PEI

Expect more extreme rainfall events, says hurricane centre meteorologist

A meteorologist with the Canadian Hurricane Centre says he thinks Atlantic Canadians will see more extreme rainfall events in the future.

Data shows future storms will be more intense

Meteorologist Bob Robichaud says the 2017 hurricane season is predicted to have the above average number of named storms as the 2016 season did. In this picture, people walk on the road as rain falls during Hurricane Matthew in Les Cayes, Haiti, on Oct. 4, 2016. (Andres Martinez Casares/Reuters)

A meteorologist with the Canadian Hurricane Centre says he thinks Atlantic Canadians will see more extreme rainfall events in the future.

Bob Robichaud says after extreme rainfall events occurring two years in a row, with over 200 millimetres of rain falling in a short period of time, it may be what the Atlantic provinces will experience more. 

"We don't have to have the storm come over us to feel the impacts of it." 

Robichaud was in P.E.I. to update the Island's Emergency Measures Organization about the 2017 hurricane season and provide information on what is expected to allow for preparation. 

There are 11 to 17 named storms predicted to hit the Atlantic coast during the 2017 hurricane season. "The average is about 12 so we're looking at another fairly active hurricane season this year."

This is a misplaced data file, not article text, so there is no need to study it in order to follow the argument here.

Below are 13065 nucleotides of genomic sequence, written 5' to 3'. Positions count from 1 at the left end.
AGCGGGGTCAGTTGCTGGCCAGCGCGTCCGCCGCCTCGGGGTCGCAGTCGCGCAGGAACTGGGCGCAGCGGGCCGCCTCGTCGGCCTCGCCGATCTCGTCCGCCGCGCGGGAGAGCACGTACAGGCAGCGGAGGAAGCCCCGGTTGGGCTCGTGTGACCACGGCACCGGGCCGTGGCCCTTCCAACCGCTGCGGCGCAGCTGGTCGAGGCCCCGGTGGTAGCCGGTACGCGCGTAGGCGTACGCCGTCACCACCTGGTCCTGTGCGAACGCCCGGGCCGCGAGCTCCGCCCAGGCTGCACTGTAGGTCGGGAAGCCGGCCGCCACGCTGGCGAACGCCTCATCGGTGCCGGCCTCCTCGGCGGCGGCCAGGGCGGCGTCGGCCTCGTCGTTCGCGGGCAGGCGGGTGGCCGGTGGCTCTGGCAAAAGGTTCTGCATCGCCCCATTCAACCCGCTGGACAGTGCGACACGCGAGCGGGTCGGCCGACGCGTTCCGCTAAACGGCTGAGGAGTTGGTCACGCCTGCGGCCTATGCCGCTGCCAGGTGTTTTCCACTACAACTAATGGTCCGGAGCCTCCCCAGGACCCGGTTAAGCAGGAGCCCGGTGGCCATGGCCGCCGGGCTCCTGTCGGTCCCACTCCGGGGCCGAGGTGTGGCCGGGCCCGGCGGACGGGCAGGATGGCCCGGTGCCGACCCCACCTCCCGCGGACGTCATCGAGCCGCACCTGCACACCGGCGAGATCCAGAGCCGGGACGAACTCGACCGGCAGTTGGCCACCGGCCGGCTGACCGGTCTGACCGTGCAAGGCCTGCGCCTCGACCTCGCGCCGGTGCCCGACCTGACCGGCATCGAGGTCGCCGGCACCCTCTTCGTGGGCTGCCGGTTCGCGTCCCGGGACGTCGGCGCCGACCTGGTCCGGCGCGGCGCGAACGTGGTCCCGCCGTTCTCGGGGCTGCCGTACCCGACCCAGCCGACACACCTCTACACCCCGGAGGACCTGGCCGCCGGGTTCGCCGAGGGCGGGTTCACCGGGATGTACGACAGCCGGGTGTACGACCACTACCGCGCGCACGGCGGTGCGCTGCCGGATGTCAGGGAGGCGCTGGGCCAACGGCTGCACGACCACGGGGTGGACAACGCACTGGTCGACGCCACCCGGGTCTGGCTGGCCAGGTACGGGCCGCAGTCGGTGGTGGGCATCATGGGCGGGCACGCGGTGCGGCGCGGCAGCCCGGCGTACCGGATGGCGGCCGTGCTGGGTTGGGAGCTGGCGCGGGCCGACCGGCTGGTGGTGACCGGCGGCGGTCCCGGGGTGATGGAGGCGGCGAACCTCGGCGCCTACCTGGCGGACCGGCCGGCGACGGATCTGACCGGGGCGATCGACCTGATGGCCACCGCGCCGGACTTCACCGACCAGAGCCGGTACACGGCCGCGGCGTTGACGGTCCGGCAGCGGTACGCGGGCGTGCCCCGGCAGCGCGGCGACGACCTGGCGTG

Repeat of last year

Robichaud said it will be a repeat of 2016 which was also a very active season. 

Meteorologist Bob Robichaud says the Atlantic provinces will see more extreme rainfall events. (CBC)
"Last year we had 15 named storms — and again, the average is 12 — it was a little bit above average."

Robichaud said while the prediction is for an above average season, with it being so early in the season, it's hard to know where the storms will go. 

"We have an idea of what the activity will be in the entire ocean basin but we can't say one particular area of the coastline will be affected more than the other."

Robichaud said they have to watch the storms as they develop to determine where they will go.

New trends

The hurricane centre is also noting some new trends of storms that are occurring outside the official hurricane season which is June 1 to the end of October.

Robichaud said there is not enough hard data to link these changes to climate change and to say the season is extending. 

"But the data that is showing there we may not be necessarily be getting more storms in the future but the storms we do get may end up being slightly more intense." 

With files from Compass

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